Clowns are associated with child-like behavior, and yet they can also have a more sinister edge. They can have a trickster aspect.
In Yoruba religious traditions of West Africa and religions of the African diaspora, one of the central deities (orishas) is Eshu/Elegba, the guardian of the crossroads, or the arbiter of good fortune or misfortune, life or death. A deity with a dual face like Hermes/Mercury, their realms are similar. One the one hand Elegba is often represented as a playful child, and yet its other side is Eshu, a messenger to the Underworld, or a representation of Death itself.
As the Clown Bug, Acanthocephala encompasses both ends of the spectrum, from childlike gaiety to the Grim Reaper.
As one of the provers articulated after the proving: “The idea of a leaf-footed bug reminded me of the wing-footed god Hermes. He was known for his involvement in the realm of communication. We were speaking of how the remedy might have something to do with relationships, connectivity, etc…”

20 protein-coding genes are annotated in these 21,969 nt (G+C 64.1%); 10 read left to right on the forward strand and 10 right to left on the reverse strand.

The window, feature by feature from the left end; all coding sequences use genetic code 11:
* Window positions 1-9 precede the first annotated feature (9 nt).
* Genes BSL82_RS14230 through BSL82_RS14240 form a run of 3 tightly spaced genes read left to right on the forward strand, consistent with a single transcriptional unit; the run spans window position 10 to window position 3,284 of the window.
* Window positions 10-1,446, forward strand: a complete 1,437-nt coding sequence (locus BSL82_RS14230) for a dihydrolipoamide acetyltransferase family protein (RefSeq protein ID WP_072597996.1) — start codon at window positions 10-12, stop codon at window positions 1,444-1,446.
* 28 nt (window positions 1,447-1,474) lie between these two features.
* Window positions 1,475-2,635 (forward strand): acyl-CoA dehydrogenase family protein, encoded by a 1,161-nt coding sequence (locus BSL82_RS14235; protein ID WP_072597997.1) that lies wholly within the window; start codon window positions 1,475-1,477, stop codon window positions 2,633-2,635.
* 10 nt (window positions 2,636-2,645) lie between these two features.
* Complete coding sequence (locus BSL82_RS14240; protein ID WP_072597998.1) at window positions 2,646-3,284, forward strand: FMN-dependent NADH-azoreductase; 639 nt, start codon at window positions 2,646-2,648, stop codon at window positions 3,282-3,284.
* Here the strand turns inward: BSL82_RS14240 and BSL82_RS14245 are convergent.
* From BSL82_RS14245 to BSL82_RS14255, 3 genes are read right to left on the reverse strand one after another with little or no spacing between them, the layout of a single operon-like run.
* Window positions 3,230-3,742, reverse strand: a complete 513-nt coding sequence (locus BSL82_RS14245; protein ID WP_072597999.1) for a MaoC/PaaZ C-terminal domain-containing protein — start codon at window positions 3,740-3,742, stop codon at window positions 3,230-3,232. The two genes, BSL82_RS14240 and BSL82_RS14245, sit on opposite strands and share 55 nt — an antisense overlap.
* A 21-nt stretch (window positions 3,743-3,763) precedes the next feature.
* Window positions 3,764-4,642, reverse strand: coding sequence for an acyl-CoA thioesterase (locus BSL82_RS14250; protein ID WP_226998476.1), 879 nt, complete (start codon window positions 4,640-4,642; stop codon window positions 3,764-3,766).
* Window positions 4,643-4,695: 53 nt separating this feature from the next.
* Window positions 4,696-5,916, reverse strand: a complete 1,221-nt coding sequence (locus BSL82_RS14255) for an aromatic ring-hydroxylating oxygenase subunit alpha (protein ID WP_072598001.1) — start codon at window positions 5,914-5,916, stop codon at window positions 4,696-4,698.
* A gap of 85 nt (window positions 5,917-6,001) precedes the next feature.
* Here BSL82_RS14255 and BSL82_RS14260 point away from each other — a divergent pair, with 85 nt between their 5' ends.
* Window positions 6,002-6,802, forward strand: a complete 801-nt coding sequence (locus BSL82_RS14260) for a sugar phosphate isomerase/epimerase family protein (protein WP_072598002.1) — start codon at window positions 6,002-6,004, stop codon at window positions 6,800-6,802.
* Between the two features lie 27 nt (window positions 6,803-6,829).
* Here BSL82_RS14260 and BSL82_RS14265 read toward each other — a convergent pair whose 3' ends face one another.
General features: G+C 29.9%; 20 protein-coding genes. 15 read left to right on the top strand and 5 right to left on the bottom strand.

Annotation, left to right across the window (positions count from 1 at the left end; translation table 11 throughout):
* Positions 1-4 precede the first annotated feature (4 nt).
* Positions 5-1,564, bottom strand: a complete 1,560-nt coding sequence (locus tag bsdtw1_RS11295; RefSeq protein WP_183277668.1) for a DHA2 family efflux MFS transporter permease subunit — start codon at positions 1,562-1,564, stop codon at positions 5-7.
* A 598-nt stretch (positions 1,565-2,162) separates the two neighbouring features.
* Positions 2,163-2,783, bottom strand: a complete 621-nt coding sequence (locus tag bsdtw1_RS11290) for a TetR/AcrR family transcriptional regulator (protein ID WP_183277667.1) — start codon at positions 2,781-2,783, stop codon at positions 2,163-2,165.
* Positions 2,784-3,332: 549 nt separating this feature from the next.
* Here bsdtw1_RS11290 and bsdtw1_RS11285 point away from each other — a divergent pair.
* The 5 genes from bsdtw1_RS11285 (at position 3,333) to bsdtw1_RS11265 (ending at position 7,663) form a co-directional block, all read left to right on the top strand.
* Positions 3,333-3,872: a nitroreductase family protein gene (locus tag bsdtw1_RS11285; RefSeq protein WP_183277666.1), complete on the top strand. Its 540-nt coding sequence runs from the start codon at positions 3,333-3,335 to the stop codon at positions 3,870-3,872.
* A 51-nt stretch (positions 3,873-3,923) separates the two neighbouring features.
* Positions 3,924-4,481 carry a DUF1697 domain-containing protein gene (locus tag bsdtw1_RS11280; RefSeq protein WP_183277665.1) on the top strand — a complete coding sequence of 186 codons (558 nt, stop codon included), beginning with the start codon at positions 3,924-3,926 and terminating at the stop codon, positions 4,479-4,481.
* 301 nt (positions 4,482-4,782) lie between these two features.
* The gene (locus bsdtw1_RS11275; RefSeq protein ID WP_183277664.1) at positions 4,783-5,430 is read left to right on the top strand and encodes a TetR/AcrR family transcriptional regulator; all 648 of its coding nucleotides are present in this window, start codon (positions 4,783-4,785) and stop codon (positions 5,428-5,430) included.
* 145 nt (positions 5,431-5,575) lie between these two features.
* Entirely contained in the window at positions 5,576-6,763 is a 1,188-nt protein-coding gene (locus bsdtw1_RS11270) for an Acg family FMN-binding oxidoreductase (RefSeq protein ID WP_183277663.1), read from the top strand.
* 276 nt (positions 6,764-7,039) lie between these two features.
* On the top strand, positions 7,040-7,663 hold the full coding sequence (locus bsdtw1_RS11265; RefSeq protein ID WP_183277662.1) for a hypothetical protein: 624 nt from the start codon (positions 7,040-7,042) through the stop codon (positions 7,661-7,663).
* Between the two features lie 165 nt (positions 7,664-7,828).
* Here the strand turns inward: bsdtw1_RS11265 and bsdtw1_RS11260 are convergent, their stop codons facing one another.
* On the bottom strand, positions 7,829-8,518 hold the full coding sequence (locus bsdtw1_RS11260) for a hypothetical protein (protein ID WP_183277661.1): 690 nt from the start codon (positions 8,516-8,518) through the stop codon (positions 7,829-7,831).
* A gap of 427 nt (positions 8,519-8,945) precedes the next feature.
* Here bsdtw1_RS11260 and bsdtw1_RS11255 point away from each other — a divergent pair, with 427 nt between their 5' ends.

This proving occurred twice—it was initially triturated by myself and fellow Great Lakes Proving team-member Carol Jones in Boston in November 2010. We triturated it to 3c to stabilize it. Then a year later I organized a Great Lakes Proving of the substance in Akron, Ohio. The provers were three women, aged 55, 47, and 35; one African American, one Iranian-British, and one Euro American. The provers did not know the identity of the substance. After the trituration from the 3c to 6c, provers took a dose of the potentized 12c and recorded symptoms for 14 days.
The initial trituration was light, playful, and childlike with singing and a happy-go-lucky feeling. The provers related to the bug as if it were their child (“aww—how’s our little guy?”) There were difficulties with communication and numbers, a “Mercury retrograde” feeling of miscommunication. Eventually, anxiety surfaced around ambient noises and one of the provers becoming lost in the streets after the proving and experiencing total panic. Both triturators experienced gastric symptoms – one was nauseous throughout, the other was gassy and belched constantly. She was also ravenous.